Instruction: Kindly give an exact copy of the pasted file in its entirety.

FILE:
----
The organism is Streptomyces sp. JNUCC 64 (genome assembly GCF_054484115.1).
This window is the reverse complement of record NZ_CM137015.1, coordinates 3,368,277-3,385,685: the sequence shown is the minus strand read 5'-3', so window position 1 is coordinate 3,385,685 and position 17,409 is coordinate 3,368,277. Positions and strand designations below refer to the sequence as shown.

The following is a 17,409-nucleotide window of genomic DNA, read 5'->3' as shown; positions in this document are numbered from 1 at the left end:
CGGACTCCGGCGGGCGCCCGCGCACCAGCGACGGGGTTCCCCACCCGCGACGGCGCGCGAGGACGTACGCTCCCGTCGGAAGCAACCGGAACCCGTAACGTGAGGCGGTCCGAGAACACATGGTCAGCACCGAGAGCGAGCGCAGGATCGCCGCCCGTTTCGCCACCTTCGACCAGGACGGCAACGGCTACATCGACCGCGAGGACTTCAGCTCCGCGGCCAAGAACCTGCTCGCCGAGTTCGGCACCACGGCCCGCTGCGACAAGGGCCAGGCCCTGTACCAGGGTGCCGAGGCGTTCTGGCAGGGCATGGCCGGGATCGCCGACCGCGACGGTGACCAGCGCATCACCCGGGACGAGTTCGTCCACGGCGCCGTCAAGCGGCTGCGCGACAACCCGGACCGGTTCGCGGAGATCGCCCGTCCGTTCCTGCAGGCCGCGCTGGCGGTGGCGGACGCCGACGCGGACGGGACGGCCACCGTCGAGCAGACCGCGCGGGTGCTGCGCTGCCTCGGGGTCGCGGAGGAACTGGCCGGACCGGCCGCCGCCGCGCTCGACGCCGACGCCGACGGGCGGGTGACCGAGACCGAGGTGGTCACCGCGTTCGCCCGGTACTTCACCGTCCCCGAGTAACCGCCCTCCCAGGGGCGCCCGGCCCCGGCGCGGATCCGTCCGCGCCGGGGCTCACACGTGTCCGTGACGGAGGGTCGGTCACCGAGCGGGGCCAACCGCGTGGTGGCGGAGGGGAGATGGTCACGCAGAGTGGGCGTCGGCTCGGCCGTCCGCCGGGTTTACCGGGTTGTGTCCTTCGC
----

The organism is Streptomyces sp. JNUCC 64 (genome assembly GCF_054484115.1).
This window is the reverse complement of record NZ_CM137015.1, coordinates 3,368,277-3,385,685: the sequence shown is the minus strand read 5'-3', so window position 1 is coordinate 3,385,685 and position 17,409 is coordinate 3,368,277. Positions and strand designations below refer to the sequence as shown.

The following is a 17,409-nucleotide window of genomic DNA, read 5'->3' as shown; positions in this document are numbered from 1 at the left end:
CGGACTCCGGCGGGCGCCCGCGCACCAGCGACGGGGTTCCCCACCCGCGACGGCGCGCGAGGACGTACGCTCCCGTCGGAAGCAACCGGAACCCGTAACGTGAGGCGGTCCGAGAACACATGGTCAGCACCGAGAGCGAGCGCAGGATCGCCGCCCGTTTCGCCACCTTCGACCAGGACGGCAACGGCTACATCGACCGCGAGGACTTCAGCTCCGCGGCCAAGAACCTGCTCGCCGAGTTCGGCACCACGGCCCGCTGCGACAAGGGCCAGGCCCTGTACCAGGGTGCCGAGGCGTTCTGGCAGGGCATGGCCGGGATCGCCGACCGCGACGGTGACCAGCGCATCACCCGGGACGAGTTCGTCCACGGCGCCGTCAAGCGGCTGCGCGACAACCCGGACCGGTTCGCGGAGATCGCCCGTCCGTTCCTGCAGGCCGCGCTGGCGGTGGCGGACGCCGACGCGGACGGGACGGCCACCGTCGAGCAGACCGCGCGGGTGCTGCGCTGCCTCGGGGTCGCGGAGGAACTGGCCGGACCGGCCGCCGCCGCGCTCGACGCCGACGCCGACGGGCGGGTGACCGAGACCGAGGTGGTCACCGCGTTCGCCCGGTACTTCACCGTCCCCGAGTAACCGCCCTCCCAGGGGCGCCCGGCCCCGGCGCGGATCCGTCCGCGCCGGGGCTCACACGTGTCCGTGACGGAGGGTCGGTCACCGAGCGGGGCCAACCGCGTGGTGGCGGAGGGGAGATGGTCACGCAGAGTGGGCGTCGGCTCGGCCGTCCGCCGGGTTTACCGGGTTGTGTCCTTCGC